Volatilization of Nitrogen from Dewatered Biosolids
- M. B. Robinson * and
- P. J. Polglase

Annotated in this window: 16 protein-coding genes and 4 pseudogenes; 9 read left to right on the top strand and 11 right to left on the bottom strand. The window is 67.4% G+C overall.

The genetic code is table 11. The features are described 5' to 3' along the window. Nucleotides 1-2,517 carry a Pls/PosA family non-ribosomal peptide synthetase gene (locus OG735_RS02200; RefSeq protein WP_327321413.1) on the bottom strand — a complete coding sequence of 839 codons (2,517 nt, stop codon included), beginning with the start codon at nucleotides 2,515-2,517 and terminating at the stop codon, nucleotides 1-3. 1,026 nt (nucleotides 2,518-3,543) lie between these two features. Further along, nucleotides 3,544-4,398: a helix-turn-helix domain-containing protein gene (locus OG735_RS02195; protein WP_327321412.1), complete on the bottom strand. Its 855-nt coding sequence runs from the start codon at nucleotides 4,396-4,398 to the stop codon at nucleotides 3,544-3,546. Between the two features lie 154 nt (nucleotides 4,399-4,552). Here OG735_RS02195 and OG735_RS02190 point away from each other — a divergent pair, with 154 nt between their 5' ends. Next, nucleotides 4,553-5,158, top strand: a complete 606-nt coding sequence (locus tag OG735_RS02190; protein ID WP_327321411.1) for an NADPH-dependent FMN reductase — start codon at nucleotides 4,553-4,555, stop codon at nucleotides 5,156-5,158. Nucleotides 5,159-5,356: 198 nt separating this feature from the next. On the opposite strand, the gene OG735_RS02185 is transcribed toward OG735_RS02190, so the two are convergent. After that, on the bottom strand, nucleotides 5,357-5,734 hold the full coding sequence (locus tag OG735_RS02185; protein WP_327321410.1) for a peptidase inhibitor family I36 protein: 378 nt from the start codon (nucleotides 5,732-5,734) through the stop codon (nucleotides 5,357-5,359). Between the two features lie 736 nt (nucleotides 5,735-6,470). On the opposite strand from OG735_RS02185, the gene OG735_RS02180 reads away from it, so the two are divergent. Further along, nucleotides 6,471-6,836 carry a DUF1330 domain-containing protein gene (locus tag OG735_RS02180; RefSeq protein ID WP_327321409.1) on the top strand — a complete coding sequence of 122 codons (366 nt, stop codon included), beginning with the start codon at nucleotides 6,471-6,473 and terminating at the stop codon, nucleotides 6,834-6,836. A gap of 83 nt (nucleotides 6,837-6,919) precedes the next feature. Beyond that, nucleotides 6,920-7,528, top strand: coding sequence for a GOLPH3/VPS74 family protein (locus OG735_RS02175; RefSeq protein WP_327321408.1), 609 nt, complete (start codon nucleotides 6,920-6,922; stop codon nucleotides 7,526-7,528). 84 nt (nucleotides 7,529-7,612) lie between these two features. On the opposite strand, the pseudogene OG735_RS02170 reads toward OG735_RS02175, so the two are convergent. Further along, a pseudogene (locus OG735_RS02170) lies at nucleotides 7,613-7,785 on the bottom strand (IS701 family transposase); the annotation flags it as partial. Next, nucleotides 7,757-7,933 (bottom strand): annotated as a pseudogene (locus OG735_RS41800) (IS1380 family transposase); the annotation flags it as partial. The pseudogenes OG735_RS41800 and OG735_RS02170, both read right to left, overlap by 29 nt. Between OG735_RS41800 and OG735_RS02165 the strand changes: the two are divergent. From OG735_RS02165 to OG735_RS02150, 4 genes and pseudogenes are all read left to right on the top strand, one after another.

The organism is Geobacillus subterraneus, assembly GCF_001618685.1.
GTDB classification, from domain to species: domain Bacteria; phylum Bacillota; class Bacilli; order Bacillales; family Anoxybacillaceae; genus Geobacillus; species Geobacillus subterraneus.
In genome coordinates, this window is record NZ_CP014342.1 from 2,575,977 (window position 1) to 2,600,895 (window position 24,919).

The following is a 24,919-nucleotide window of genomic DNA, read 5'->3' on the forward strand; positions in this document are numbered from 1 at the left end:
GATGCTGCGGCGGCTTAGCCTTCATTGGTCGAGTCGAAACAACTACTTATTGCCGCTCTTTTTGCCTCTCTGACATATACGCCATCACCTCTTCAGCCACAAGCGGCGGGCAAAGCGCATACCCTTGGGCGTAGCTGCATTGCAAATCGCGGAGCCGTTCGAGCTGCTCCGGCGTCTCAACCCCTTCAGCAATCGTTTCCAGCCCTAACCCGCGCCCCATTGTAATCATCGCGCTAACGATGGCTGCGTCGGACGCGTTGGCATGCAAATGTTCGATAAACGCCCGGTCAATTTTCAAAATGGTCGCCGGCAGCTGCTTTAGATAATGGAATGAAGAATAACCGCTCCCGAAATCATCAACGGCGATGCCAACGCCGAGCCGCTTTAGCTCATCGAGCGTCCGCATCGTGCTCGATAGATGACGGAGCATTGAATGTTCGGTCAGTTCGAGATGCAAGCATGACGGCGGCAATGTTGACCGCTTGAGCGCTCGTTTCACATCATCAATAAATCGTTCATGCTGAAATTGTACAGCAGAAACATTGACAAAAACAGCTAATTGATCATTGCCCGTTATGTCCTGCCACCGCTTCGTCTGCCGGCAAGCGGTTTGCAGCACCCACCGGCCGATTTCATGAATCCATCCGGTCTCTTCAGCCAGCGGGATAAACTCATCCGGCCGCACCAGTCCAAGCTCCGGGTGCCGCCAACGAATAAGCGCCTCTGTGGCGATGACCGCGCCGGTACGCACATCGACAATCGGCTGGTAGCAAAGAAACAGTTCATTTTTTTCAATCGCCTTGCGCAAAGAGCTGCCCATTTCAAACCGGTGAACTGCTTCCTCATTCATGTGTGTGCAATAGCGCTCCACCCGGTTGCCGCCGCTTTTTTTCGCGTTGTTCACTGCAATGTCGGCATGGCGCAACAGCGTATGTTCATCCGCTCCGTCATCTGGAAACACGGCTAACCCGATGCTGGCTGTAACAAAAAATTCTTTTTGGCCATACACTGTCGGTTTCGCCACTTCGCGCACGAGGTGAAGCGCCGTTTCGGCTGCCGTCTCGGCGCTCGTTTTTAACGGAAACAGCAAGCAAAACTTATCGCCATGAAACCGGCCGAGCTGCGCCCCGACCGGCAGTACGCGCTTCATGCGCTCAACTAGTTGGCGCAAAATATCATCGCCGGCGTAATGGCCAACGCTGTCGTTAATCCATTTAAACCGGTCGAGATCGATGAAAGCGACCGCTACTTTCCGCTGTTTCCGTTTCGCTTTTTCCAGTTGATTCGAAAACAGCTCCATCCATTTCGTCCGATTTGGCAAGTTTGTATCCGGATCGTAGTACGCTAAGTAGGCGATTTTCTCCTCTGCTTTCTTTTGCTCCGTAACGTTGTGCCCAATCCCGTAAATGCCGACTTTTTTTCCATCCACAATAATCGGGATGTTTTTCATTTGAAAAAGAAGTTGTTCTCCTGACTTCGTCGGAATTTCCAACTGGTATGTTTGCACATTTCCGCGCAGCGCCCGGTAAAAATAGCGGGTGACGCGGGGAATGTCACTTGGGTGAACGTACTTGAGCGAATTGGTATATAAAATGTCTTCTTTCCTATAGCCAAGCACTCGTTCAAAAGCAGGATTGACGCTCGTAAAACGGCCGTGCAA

Volatilization of N from biosolids applied to land lessens the risk of ground water contamination and reduces the amount available for plant uptake. This study determined rates of volatilization of NH+4−N from biosolids after surface-application. Biosolids from three sewage treatment plants (Cronulla, Liverpool, and Quakers Hill) in Sydney, Australia, were applied under controlled conditions to exclude leaching and plant uptake, and volatilization was calculated using a mass balance approach. Application rates supplied 100 to 168 g m−2 of total N including 20 to 67 g m−2 of NH+4-N. Most loss of N occurred within 1 wk of application; within 3 wk 71 to 81% of the NH+4−N applied had been lost. Subsequent changes in NH+4−N were small and there was little loss of organic N. The rapidity and magnitude of loss in both NH+4−N and total N suggests that N was primarily lost by volatilization, and that denitrification losses, involving slower biological processes, were minimal. Amounts of NH+4−N volatilized were proportional to amounts applied. Loss of applied NH+4−N did not increase with regular re-wetting, although loss of total N was increased, suggesting mineralization of organic N followed by gaseous loss. Volatilization, an important pathway for loss of N applied in biosolids, needs to be considered when calculating rates of biosolids application to protect ground water while providing nutritional benefit.Please view the pdf by using the Full Text (PDF) link under 'View' to the left.
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